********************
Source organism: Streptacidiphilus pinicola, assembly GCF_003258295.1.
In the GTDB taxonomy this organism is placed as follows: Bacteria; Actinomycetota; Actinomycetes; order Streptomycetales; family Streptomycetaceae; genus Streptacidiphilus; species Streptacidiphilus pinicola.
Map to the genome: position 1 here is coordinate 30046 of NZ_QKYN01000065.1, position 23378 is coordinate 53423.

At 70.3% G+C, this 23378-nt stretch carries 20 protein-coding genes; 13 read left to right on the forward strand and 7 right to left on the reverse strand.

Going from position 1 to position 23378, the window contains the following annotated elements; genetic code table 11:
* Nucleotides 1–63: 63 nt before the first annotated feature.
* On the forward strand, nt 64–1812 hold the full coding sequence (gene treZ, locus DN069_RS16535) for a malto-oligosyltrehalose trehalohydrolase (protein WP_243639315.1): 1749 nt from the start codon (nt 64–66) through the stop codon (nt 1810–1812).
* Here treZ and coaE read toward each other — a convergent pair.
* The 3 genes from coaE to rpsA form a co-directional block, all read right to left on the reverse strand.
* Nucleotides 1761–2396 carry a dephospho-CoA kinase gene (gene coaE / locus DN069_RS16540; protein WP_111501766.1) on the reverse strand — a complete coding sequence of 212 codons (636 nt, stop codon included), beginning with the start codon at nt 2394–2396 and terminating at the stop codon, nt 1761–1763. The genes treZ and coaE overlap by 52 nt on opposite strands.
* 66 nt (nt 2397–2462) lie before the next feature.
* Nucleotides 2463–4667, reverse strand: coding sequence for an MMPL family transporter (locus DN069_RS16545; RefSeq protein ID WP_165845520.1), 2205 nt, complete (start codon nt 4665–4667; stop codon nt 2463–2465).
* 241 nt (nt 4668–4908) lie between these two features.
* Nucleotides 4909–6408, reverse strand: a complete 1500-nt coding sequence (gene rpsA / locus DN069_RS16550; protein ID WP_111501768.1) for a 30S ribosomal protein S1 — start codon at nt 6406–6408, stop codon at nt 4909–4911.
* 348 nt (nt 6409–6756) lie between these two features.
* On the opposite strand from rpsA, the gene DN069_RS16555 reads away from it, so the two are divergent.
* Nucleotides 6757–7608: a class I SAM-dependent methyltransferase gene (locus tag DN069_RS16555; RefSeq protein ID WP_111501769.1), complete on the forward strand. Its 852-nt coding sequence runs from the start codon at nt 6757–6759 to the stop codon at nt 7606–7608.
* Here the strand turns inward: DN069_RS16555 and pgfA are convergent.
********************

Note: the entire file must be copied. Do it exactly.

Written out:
Source organism: Streptacidiphilus pinicola, assembly GCF_003258295.1.
In the GTDB taxonomy this organism is placed as follows: Bacteria; Actinomycetota; Actinomycetes; order Streptomycetales; family Streptomycetaceae; genus Streptacidiphilus; species Streptacidiphilus pinicola.
Map to the genome: position 1 here is coordinate 30046 of NZ_QKYN01000065.1, position 23378 is coordinate 53423.

At 70.3% G+C, this 23378-nt stretch carries 20 protein-coding genes; 13 read left to right on the forward strand and 7 right to left on the reverse strand.

Going from position 1 to position 23378, the window contains the following annotated elements; genetic code table 11:
* Nucleotides 1–63: 63 nt before the first annotated feature.
* On the forward strand, nt 64–1812 hold the full coding sequence (gene treZ, locus DN069_RS16535) for a malto-oligosyltrehalose trehalohydrolase (protein WP_243639315.1): 1749 nt from the start codon (nt 64–66) through the stop codon (nt 1810–1812).
* Here treZ and coaE read toward each other — a convergent pair.
* The 3 genes from coaE to rpsA form a co-directional block, all read right to left on the reverse strand.
* Nucleotides 1761–2396 carry a dephospho-CoA kinase gene (gene coaE / locus DN069_RS16540; protein WP_111501766.1) on the reverse strand — a complete coding sequence of 212 codons (636 nt, stop codon included), beginning with the start codon at nt 2394–2396 and terminating at the stop codon, nt 1761–1763. The genes treZ and coaE overlap by 52 nt on opposite strands.
* 66 nt (nt 2397–2462) lie before the next feature.
* Nucleotides 2463–4667, reverse strand: coding sequence for an MMPL family transporter (locus DN069_RS16545; RefSeq protein ID WP_165845520.1), 2205 nt, complete (start codon nt 4665–4667; stop codon nt 2463–2465).
* 241 nt (nt 4668–4908) lie between these two features.
* Nucleotides 4909–6408, reverse strand: a complete 1500-nt coding sequence (gene rpsA / locus DN069_RS16550; protein ID WP_111501768.1) for a 30S ribosomal protein S1 — start codon at nt 6406–6408, stop codon at nt 4909–4911.
* 348 nt (nt 6409–6756) lie between these two features.
* On the opposite strand from rpsA, the gene DN069_RS16555 reads away from it, so the two are divergent.
* Nucleotides 6757–7608: a class I SAM-dependent methyltransferase gene (locus tag DN069_RS16555; RefSeq protein ID WP_111501769.1), complete on the forward strand. Its 852-nt coding sequence runs from the start codon at nt 6757–6759 to the stop codon at nt 7606–7608.
* Here the strand turns inward: DN069_RS16555 and pgfA are convergent.